Google Search Console is my must have tool for technical SEO, but like me, you are probably frustrated that you can’t have revenue or conversion data in the reports. This is relatively easy to fix for landing pages by blending data from Google Analytics.

Both data tables must use the same date range.

First, we’ll set up a Pandas DataFrame with some example Google Analytics data and call it df_a.

Google Analytics data table containing ga:landingPagePath, ga:revenue, ga:transactions (filtered to google organic search traffic)

Next, we’ll set up a DataFrame with some example Search Console data and call it df_b.

Google Search Console data table containing page, impressions, clicks, position

Now, we’ll use the Pandas merge function to combine the two, using first an inner join (the intersection of the two sets), and then using an outer join (the union).

You can see that the outer, left, and right joins contain missing data (“NaN”) when no key is shared by the other side.

You can now divide transactions by clicks to get the conversion rate per landing page, and the revenue per transaction to get the average order value.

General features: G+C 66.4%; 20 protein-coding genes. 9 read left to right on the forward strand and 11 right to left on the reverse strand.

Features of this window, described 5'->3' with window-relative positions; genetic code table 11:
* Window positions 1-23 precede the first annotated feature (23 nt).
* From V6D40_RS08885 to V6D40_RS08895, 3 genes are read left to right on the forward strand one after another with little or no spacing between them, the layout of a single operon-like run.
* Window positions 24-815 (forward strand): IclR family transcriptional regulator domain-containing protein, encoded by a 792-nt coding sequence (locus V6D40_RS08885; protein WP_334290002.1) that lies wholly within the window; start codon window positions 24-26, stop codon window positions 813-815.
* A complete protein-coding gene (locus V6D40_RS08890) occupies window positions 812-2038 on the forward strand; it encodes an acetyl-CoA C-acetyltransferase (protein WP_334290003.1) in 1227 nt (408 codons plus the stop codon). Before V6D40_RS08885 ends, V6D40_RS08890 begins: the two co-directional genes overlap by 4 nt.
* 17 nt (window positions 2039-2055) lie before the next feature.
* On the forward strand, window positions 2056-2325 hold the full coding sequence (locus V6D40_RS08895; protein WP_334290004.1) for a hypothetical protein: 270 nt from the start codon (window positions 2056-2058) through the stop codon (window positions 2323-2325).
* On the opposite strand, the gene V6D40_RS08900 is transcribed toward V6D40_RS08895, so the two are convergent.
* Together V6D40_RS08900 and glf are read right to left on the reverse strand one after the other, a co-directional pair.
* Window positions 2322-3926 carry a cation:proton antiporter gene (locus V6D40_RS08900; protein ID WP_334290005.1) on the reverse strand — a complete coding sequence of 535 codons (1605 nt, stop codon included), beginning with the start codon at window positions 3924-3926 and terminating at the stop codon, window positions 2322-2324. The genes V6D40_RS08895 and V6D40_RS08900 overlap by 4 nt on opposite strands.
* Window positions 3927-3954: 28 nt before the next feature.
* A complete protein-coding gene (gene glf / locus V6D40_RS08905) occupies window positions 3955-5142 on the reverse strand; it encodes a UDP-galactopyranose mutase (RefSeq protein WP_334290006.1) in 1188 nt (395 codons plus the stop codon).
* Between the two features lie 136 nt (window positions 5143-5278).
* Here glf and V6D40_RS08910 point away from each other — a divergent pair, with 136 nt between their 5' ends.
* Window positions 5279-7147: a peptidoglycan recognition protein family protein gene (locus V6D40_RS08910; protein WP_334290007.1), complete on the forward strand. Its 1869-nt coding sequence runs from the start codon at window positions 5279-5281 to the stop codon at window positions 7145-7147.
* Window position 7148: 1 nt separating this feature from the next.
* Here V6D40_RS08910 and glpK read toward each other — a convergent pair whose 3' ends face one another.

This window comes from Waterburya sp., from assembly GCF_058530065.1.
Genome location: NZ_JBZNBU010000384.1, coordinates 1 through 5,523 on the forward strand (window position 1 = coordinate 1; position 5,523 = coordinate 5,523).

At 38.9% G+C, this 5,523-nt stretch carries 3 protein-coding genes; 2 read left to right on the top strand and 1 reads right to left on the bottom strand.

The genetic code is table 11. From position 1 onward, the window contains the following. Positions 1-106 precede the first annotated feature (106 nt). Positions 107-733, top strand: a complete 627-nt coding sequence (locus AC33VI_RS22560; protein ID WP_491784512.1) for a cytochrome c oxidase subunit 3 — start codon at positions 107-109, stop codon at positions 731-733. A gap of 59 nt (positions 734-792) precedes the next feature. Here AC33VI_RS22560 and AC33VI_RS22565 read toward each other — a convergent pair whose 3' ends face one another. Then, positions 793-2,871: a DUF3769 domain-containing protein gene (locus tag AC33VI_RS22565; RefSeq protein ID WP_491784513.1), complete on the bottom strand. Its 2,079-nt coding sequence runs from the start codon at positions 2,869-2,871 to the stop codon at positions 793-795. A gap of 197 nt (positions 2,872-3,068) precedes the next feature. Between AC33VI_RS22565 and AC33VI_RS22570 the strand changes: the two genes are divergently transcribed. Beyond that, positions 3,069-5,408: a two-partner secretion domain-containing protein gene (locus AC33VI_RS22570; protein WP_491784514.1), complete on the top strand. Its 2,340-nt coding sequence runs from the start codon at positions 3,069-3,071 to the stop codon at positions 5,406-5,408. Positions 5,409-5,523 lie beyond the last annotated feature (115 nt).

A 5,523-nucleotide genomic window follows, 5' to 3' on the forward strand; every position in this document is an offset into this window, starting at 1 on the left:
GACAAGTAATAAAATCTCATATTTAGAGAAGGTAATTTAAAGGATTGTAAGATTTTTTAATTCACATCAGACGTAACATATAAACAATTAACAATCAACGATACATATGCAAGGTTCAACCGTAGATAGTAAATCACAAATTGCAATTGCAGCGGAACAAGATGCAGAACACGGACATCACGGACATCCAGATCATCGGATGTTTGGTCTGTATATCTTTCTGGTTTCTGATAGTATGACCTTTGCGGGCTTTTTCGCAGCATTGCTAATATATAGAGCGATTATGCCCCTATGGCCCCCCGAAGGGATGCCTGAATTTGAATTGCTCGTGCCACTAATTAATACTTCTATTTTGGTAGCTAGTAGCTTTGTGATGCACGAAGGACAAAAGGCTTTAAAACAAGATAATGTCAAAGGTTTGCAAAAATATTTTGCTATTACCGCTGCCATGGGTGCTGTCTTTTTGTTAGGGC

Correlating links and domains over time with traffic increase

Are increasing backlinks responsible for an increase in traffic or not? You can export the latest links from Google Search Console (which include the last time Googlebot crawled them), then combine this data table with Google Analytics organic search traffic during the same time frame.

Similar to the first example, both data tables must use the same date range.

Here is the data you’ll need:

Google Search Console: Linking page, Last crawled

Google Analytics: ga:date, ga:newUsers

Common columns (for the merge function): left_on: Last crawled, right_on: ga:date

You can plot traffic and links over time. Optionally, you can add a calculated domain column to the Search Console data table. This will allow you to plot linking domains by traffic.

Correlating new user visits to content length

What is the optimal length of your content articles? Instead of offering rule-of-thumb answers, you can actually calculate this per client. We will combine a data table from your favorite crawler with performance data from Google Analytics or Google Search Console. The idea is to group pages by their word count, and check which groups get the most organic search visits.